Author names: 

    Paul Ekins, Nick Hughes et al.

    Source: 

    International Resource Panel

    Year: 

    2017

    "This report examines the potential for increasing resource efficiency in industrialized countries, including the G7, emerging economies and developing countries. It focuses on the use of natural resources and the environment, including energy, land, water, raw materials: biotic and abiotic, marine and freshwater, oceanic and terrestrial. The evidence base includes the recent and ongoing work of the International Resource Panel, as well as that of a number of international organizations that have addressed this issue. The report also seeks to identify transboundary effects and discusses...

    Achieving 'Growth Within'

    Type of evidence: 

    Author names: 

    Jocelyn Blériot et al.

    Source: 

    Ellen MacArthur Foundation, SYSTEMIQ

    Year: 

    2017

    "An additional €320 billion of circular economy investment opportunities is available to investors in the European Union (EU) until 2025 that can be unlocked through modest action by policy makers or industry. This investment would put the EU on the path to seize the economic, societal, and environmental benefits of the transition to a circular economy and mitigate the mounting risks that reside in conventional industrial assets in an era of rapid change." (p. 10)

    Towards the Circular Economy Vol. 2: opportunities for the consumer goods sector

    Type of evidence: 

    Source: 

    Ellen MacArthur Foundation

    Year: 

    2013

    "The report focuses on fast-moving consumer goods, which currently accounts for about 60 per cent of total consumer spending, 35 per cent of material inputs into the economy, and 75 per cent of municipal waste. Importantly, the consumer goods sector absorbs more than 90 per cent of our agricultural output - possibly our most embattled resource in the future." (https://www.ellenmacarthurfoundation.org/publications/towards-the-circul...)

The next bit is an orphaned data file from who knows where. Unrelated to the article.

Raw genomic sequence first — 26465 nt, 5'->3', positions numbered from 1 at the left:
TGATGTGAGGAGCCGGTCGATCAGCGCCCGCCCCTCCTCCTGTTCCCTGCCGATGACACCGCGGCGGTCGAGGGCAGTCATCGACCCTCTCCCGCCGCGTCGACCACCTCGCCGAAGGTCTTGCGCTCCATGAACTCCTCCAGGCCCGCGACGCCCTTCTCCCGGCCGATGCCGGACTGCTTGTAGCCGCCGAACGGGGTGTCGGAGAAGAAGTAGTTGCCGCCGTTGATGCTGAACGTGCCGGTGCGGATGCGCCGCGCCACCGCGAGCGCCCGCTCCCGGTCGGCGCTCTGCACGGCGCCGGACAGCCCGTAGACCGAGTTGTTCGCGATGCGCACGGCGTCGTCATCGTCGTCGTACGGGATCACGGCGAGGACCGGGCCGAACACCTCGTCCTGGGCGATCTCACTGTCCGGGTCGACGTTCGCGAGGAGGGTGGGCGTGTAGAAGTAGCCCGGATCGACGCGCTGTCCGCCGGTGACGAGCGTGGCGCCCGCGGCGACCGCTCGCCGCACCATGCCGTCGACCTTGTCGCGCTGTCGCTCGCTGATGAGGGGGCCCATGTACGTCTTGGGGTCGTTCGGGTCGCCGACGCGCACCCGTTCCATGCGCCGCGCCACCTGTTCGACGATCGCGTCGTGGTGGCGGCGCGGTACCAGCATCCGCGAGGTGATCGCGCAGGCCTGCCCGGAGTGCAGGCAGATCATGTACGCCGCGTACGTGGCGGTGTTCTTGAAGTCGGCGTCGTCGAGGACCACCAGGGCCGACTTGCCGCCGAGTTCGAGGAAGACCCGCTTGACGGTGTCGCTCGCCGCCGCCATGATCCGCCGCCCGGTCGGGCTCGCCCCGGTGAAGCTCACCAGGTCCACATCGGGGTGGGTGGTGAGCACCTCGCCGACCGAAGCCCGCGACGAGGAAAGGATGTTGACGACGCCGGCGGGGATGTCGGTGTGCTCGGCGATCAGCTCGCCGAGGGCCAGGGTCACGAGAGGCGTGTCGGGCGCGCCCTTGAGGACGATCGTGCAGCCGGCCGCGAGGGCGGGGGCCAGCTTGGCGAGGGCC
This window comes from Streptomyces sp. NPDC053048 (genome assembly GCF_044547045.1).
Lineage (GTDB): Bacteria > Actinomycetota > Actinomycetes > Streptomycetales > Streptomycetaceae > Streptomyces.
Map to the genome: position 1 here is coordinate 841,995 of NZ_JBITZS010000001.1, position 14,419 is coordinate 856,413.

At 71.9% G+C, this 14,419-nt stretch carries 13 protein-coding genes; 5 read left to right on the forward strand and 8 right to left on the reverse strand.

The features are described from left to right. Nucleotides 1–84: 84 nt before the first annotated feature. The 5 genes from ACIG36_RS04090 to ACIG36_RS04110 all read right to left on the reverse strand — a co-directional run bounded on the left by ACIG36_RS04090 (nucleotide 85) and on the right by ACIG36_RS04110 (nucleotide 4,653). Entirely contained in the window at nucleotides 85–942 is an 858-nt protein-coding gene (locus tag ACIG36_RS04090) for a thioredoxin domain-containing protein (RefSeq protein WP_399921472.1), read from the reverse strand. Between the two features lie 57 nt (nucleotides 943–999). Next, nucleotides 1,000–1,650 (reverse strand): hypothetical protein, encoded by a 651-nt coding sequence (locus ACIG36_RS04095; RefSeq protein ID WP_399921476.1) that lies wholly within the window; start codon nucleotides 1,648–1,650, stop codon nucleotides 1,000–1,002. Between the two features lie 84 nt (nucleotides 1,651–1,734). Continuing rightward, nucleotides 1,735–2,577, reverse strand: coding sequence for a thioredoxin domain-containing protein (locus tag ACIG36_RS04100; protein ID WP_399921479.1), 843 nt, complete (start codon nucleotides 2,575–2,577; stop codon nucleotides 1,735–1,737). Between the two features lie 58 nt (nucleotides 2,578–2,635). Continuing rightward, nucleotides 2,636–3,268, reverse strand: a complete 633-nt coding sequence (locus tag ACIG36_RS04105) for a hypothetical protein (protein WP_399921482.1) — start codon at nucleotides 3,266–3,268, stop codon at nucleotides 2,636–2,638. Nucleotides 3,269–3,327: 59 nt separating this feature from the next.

The Circular Economy: A review of definitions, processes and impacts

    Type of evidence: 

    Author names: 

    Vasileios Rizos, Katja Tuokko, Arno Behrens

    Source: 

    CEPS

    Year: 

    2017

    Transforming the linear economy, which has remained the dominant model since the onset of the Industrial Revolution, into a circular one is by no means an easy task. Such a radical change entails a major transformation of our current production and consumption patterns, which in turn will have a significant impact on the economy, the environment and society. Understanding these impacts is crucial for researchers as well as for policy-makers engaged in designing future policies in the field. This requires developing an in-depth knowledge of the concept of the circular economy, its processes...

    Bioenergy and europes quest for a circular economy

    Type of evidence: 

    Author names: 

    Lisa Benedetti

    Source: 

    Eubioenergy

    Year: 

    2015

    "Europe is on the move to become a ‘circular economy’ which is more competitive and resource efficient. The goal is a more circular flow of materials and energy so that Europeans use and consume in a way that creates minimal waste and puts less pressure on natural resources on this continent and other parts of the world. Sounds like a common sense plan…right? Yes, but one important question arises. Why isn’t the Commission including different types of biomass (biological material) as part of the circular economy equation?" (...

    Ensuring bioenergy comes clean in the Clean Energy Package

    Type of evidence: 

    Author names: 

    Sini Eräjää, Hanna Aho, Laura Buffet

    Source: 

    BirdLife Europe, Fern, Transport & Environment

    Year: 

    2017

    "European climate and energy policies are built on the myth that all bioenergy - being a renewable energy source - is good for the climate and good for the environment. As the use of bioenergy in the EU is expected to more than double by 2020 compared to 2005, it's becoming clear that bioenergy is not the clean dream we all hoped it would be. In some cases it can even increase CO2 emissions (compared to fossil fuels) and in numerous instances it threatens nature by putting additional pressure on already burdened agricultural land and forests. As the demand for bioenergy grows (pushed by...

    EUFASOM

    Type of evidence: 

    "EUFASOM is a model constructed for the European Agricultural sectors and can be used to analyse changing policies, technologies, resources and markets. The model focuses only on the forestry sectors, while the rest of the economy is taken as given (exogenous). […] The model is mainly used to; forecast production quantities, including agriculture and forest harvests and land-use transfers; forecast equilibrium prices and trade for all products and regions included in the model."